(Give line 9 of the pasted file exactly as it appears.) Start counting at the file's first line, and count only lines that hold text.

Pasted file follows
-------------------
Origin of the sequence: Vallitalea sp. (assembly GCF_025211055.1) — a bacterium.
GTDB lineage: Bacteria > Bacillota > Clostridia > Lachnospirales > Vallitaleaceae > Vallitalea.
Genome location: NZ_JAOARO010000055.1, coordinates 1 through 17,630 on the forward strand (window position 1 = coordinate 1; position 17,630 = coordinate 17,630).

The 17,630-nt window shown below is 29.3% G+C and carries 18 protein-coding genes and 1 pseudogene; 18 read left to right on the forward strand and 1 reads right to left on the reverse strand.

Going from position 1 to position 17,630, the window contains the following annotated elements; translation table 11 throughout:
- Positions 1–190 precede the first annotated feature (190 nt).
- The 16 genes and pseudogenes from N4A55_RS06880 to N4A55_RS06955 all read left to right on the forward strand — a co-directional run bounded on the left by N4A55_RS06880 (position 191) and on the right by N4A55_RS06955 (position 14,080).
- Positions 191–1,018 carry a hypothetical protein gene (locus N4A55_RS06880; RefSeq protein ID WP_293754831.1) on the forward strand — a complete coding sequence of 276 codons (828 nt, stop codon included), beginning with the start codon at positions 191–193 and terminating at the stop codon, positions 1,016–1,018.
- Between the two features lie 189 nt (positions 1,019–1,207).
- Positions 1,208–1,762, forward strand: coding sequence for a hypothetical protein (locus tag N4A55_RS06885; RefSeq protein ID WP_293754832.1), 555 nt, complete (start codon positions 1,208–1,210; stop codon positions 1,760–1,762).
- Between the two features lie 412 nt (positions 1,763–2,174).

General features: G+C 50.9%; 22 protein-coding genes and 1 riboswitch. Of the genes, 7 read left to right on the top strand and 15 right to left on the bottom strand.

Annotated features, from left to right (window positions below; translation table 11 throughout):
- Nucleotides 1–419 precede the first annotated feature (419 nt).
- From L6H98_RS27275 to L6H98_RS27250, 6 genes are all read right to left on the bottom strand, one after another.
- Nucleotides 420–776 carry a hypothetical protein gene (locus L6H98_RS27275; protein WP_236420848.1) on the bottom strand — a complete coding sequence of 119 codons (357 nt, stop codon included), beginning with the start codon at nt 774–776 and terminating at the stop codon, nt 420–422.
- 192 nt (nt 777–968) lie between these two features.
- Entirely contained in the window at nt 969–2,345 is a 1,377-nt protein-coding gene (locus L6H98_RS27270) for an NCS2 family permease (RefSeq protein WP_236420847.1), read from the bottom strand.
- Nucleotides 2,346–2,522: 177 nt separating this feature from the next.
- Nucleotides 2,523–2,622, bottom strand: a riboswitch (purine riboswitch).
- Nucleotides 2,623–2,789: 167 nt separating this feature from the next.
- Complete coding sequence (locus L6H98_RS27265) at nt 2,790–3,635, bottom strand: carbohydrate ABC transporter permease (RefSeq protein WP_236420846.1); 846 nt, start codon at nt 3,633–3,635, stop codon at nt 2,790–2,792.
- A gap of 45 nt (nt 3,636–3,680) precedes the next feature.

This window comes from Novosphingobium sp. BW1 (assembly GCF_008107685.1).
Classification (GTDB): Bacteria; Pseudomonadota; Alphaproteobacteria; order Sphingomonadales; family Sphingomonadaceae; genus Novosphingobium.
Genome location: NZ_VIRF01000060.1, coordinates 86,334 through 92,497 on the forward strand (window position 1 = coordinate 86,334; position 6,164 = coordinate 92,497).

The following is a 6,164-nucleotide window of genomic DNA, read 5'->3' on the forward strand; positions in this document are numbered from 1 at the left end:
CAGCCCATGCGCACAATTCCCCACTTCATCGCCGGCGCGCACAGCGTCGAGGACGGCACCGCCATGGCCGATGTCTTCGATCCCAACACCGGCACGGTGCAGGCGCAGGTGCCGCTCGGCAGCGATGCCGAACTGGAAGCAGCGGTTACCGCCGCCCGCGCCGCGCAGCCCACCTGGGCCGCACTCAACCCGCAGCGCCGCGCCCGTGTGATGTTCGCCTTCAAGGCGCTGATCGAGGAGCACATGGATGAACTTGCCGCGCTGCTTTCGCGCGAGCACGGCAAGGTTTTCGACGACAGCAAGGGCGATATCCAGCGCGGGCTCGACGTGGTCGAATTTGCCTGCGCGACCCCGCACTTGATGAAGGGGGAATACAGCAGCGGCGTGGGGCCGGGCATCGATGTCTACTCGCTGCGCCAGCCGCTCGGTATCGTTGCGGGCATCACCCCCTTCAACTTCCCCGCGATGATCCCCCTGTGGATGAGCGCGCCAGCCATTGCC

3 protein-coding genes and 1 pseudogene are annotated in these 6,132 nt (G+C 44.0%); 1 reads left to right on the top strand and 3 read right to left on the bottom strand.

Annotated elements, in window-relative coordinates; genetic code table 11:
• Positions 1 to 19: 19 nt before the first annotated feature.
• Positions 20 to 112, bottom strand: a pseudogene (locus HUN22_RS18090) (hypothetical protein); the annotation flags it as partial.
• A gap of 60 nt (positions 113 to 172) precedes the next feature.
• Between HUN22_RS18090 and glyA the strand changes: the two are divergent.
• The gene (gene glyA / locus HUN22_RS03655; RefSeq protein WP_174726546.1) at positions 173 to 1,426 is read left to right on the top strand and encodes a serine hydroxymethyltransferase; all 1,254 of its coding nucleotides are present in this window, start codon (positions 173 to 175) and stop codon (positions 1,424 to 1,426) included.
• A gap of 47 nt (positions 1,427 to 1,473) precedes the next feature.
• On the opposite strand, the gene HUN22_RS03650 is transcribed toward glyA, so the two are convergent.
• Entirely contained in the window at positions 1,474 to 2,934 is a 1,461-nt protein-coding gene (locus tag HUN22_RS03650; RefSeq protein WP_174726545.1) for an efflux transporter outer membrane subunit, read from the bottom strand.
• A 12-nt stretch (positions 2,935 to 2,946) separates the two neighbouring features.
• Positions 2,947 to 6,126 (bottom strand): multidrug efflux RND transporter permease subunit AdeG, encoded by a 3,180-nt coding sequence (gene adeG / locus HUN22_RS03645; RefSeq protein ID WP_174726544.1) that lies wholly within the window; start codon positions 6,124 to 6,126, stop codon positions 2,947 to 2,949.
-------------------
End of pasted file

- Between the two features lie 189 nt (positions 1,019–1,207).